Fans love to toss about hypothetical matches, often casting a heavyweight fighter in a proposed bout with a light heavyweight, or a lightweight tangling with the larger welterweight.
It’s just one of those things we do as mixed martial arts fans, and I believe, to a degree, it’s fairly natural.
We all knew Frankie Edgar was an undersized lightweight.
Just like we all know that Chris Weidman is a certified light heavyweight who has mastered the art of trimming a startling amount of weight to hit the 185-pound limit. The guy, like Gleison Tibau, is clearly huge when compared to the average man competing in the same weight class.
Every now and then, a specific fight or a long stretch of dominance calls for a shift in weight division. When a man cleans out his division by abusing the top-10 challengers, what do we expect of him? A move to new territory, where new challenges await.
Get a look at six fighters we’d all love to see approach a new weight division.
Let me rattle off a handful of names for you very quickly. Ryan Bader, Lyoto Machida and Quinton Jackson. What do they have in common? They’re all physical animals.
How about a few more names to mull over… like, say, Mauricio Rua, Rashad Evans and Vitor Belfort?
Those are some impressive fighters with some legendary resumes. Of those listed, in fact, Bader is the only man to never hold a major title.
When you’ve abused your weight division in such fashion, obliterating the majority of those ranked in the Top 10, it’s time to take a step up and see how you fare one weight class north.
Here’s hoping Jones makes a move to heavyweight in 2014. The man has no more than three truly compelling fights that await him at 205 pounds.
It is no secret that Daniel Cormier is an undersized heavyweight.
Much like former top pound-for-pound considerate Fedor Emelianenko, Cormier uses his small frame to his advantage, capitalizing on his speed and agility.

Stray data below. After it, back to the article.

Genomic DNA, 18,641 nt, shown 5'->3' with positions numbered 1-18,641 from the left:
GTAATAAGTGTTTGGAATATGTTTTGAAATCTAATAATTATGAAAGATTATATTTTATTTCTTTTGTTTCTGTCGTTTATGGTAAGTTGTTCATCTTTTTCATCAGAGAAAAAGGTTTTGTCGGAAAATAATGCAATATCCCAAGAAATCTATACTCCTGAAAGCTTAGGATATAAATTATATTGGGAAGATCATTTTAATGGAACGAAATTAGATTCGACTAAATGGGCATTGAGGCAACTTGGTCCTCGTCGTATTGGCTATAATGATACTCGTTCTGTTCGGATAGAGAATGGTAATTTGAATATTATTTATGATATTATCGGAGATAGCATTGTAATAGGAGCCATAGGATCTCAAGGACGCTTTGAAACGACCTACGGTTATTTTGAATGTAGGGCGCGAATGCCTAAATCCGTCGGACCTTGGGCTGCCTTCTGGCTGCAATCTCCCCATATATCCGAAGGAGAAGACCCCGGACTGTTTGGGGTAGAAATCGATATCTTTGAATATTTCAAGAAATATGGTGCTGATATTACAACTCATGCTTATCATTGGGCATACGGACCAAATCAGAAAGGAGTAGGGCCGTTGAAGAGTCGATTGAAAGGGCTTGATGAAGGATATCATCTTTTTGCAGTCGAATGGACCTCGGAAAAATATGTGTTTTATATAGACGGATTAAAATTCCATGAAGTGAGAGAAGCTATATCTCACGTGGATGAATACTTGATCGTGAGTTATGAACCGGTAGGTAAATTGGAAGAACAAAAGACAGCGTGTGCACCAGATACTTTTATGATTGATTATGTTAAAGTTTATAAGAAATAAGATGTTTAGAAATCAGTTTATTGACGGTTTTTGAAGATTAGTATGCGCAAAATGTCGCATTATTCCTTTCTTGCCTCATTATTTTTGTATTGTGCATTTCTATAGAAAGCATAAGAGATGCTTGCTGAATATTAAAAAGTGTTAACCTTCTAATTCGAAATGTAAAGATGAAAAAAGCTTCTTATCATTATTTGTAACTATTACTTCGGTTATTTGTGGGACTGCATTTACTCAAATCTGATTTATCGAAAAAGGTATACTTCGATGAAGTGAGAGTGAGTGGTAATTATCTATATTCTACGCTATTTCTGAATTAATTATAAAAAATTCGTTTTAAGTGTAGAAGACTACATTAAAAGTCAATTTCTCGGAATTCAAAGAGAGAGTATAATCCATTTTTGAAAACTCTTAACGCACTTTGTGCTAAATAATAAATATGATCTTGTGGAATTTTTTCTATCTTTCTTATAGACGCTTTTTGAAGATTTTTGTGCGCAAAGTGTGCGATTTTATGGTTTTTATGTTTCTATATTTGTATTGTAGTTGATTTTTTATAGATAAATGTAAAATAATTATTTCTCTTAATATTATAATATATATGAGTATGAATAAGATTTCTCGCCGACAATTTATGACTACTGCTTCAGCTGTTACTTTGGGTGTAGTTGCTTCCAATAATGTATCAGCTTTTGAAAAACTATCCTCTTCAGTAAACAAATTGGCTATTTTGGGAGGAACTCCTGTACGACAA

Thus far, it has worked like a charm.
But the general consensus is that “DC” is the one man with the tools to defeat Jon Jones at light heavyweight. If he can do that, he’ll immediately cement himself as one of the greatest active combatants on the planet.
He’ll also hold bragging rights. Being the man to beat the unbeatable should draw some serious attention.
I think most of us want to see Roy Nelson optimize his game. Competing at heavyweight, I just don’t think that is possible.
Roy is a very capable heavyweight, but the chances of him vying for a title anytime soon seem amazingly unlikely.
A drop to 205 might be the key to the title Nelson has sought for years on end.
In case you missed it, B.J. Penn got pretty pissed off at me when I wrote that Rory MacDonald had embarrassed him at UFC on FOX 5.
I can understand why Penn may have taken my words and perceived them in a manner not intended. My comments were not meant to be taken as derogatory, at all.
But at the end of the day, the loss to MacDonald was completely and utterly one-sided.
Had Penn himself been sitting cage-side and it had been Georges St-Pierre in there taking the throttling that Penn took, I have little doubt he himself would declare that an "embarrassing" beatdown.
That said, I think Penn still has the tools and desire to smash some heads at 155 pounds.
He’s always been undersized at welterweight, and if he chooses to continue competing at 170 pounds, we might see a few more ugly throttlings.
Penn belongs at 155, where he’s potentially capable of stopping any man competing.
Will we see “The Prodigy” regain the success he enjoyed in the earlier stages of his career? Perhaps, assuming he’s willing to stop insisting on fighting the bigger man and head back for 155.
Lyoto Machida has always been a small light heavyweight.
I’m entirely convinced he only competes at 205 because close friend and training partner Anderson Silva sits atop the middleweight division, ruling with an iron fist… and knee… and kick… and, you get it.
If you take Silva out of the 185 mix, Machida makes a noticeably easy cut to middleweight and more than likely wrecks the entire division.
It’s too bad we’ve got to see one technically masterful fighter abandon a weight class in order for another technically masterful fighter fill his shoes.
In the perfect world, these two toe the line for the right to be called the best fighter south of 200 pounds.
Aldo has been complaining of difficulties in cutting weight to hit the 145-pound limit for some time now. He’s already as big as some of the average lightweights, and with a little bulking up, he’d be a monster, while likely losing very little in regards to speed.
The man has the tools to batter anyone south of 170 pounds, and it’s about time he targeted the lightweights. There just isn’t all too much more for “Scarface” to accomplish at featherweight.
You bashed 'em at 145, now take that brute violence to 155!
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